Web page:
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i am new to shell scripting. My objective is to execute the ls command through a shell script but it does not return anything. Mine is a BASH shell

set p = `/bin/ls`
echo $p

Where am i going wrong

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4 Answers 4

up vote 4 down vote accepted

For bash the way to do it is

p="$(/bin/ls)"
# Could have done p=`/bin/ls` too, but $( is the newer way
echo "$p"

The set command is not for standard variable assignment.

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thank you @sodved, The solution worked. –  CHID Jun 17 '11 at 5:04

A simple

p=`/bin/ls`

will suffice although I prefer the $() construct since it's easily nestable:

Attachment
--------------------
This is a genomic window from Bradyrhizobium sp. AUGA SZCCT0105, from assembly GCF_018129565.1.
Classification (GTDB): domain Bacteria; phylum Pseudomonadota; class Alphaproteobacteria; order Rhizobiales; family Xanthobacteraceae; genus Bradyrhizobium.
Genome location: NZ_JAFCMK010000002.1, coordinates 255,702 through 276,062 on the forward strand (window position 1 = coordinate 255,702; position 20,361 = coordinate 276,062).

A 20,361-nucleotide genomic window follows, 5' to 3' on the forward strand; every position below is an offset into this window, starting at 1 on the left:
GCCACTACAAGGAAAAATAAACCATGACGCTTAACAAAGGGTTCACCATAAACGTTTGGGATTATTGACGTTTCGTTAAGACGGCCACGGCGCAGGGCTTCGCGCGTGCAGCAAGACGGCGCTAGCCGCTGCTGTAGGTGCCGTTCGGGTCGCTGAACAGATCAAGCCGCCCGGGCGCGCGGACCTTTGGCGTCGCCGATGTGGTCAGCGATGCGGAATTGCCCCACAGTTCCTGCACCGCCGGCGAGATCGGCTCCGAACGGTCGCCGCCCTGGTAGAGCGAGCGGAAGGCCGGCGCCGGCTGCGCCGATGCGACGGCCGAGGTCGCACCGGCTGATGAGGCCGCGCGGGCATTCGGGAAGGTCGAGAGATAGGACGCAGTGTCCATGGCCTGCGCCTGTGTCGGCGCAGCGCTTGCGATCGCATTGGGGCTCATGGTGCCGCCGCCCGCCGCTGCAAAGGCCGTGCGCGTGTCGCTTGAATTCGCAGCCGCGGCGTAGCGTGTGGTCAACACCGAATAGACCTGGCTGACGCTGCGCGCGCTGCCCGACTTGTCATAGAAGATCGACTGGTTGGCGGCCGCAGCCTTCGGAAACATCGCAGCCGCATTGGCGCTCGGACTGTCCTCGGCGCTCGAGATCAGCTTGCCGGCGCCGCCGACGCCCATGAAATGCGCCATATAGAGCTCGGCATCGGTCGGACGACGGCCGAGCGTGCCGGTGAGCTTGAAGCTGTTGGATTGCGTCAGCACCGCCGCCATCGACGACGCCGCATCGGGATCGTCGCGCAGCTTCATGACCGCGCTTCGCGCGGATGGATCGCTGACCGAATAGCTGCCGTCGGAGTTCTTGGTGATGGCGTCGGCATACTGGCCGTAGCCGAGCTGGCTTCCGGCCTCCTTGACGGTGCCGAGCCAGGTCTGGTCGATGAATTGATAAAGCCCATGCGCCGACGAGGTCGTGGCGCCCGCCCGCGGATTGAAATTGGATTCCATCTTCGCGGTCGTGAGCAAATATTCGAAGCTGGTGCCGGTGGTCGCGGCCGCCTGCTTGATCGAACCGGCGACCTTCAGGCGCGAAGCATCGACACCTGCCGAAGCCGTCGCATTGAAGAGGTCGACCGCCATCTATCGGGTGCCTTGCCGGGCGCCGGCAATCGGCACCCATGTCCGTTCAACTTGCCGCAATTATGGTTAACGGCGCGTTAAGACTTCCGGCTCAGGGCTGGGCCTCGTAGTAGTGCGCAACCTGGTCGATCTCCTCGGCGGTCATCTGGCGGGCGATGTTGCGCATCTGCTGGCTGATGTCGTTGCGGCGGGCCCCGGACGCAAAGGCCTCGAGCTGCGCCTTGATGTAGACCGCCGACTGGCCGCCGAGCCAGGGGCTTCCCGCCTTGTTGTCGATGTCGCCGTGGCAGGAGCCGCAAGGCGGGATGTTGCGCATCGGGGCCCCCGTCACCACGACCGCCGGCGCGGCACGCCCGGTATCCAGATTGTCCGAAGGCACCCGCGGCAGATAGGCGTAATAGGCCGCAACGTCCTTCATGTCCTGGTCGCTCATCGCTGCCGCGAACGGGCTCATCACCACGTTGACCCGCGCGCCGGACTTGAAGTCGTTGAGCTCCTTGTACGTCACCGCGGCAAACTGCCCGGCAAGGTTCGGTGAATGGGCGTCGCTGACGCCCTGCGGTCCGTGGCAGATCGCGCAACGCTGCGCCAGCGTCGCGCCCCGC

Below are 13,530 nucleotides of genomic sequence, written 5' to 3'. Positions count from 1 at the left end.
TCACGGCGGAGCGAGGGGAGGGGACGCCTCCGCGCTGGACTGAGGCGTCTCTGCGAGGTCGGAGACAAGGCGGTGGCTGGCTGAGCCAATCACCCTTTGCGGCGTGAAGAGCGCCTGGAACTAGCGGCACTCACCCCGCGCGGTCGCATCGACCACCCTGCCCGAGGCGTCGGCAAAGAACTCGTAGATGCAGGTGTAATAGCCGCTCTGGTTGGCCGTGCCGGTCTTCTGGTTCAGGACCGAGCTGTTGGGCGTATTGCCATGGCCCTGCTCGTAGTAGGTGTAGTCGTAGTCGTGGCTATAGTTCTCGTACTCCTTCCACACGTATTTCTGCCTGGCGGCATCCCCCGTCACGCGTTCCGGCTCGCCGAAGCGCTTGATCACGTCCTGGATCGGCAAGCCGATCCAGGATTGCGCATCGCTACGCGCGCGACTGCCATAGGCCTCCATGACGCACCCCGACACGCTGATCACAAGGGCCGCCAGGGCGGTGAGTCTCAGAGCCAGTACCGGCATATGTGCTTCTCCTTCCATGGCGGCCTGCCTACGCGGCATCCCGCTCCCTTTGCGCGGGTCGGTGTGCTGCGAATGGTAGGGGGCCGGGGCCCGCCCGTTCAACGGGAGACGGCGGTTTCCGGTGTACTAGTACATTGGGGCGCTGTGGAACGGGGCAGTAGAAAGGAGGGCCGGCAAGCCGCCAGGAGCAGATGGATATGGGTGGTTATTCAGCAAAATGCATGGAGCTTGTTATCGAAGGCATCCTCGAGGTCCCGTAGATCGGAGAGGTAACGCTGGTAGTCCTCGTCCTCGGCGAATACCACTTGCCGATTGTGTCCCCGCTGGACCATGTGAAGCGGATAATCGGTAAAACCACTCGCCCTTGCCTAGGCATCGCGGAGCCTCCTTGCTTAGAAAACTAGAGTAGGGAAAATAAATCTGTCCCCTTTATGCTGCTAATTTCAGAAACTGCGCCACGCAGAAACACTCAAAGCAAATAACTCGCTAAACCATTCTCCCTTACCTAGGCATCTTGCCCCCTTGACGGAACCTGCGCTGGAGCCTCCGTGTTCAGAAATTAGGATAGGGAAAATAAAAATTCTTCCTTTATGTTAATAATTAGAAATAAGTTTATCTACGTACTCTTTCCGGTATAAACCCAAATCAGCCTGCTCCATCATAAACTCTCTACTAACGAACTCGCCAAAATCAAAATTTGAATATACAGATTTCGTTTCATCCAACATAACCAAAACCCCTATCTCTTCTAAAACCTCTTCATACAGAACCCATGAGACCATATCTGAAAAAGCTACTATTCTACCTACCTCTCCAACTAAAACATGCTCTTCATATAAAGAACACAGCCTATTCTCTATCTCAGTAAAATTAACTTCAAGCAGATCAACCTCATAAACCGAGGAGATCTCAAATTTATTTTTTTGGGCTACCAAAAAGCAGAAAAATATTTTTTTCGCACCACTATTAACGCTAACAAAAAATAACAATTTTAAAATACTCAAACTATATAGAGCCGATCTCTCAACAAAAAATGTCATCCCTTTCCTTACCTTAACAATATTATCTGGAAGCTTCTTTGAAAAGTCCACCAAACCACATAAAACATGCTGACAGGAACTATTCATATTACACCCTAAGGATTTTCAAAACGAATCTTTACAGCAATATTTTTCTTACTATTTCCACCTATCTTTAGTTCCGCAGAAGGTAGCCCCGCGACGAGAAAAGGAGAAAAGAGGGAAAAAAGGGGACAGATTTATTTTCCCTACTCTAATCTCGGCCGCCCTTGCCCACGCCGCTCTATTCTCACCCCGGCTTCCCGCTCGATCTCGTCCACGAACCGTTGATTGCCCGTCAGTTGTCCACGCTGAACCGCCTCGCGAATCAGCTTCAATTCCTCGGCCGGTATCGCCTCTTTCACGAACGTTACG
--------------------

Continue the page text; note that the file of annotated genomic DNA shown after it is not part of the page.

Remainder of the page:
pax$ p=$(/bin/ls)

pax$ echo $p
clients.dat clientupdate.sh

What your set does (after processing all the valid switches to set shell attributes, of which there are none) is to assign the parameters to the $n arguments:

pax$ set p = `/bin/ls`

pax $ echo xx $1 xx $2 xx $3 xx $4 xx $5
xx p xx = xx clients.dat xx clientupdate.sh xx xx

From the man bash_builtins page:

Any arguments remaining after the options are processed are treated as values for the positional parameters and are assigned, in order, to $1, $2, ... $n.

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thank you. It was gr8 –  CHID Jun 17 '11 at 5:05

The Bash syntax is to not put in spaces when assigning values to variables, so do it like this:

p=`/bin/ls`
echo $p
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Can't you just write...

/bin/ls

...in one line?

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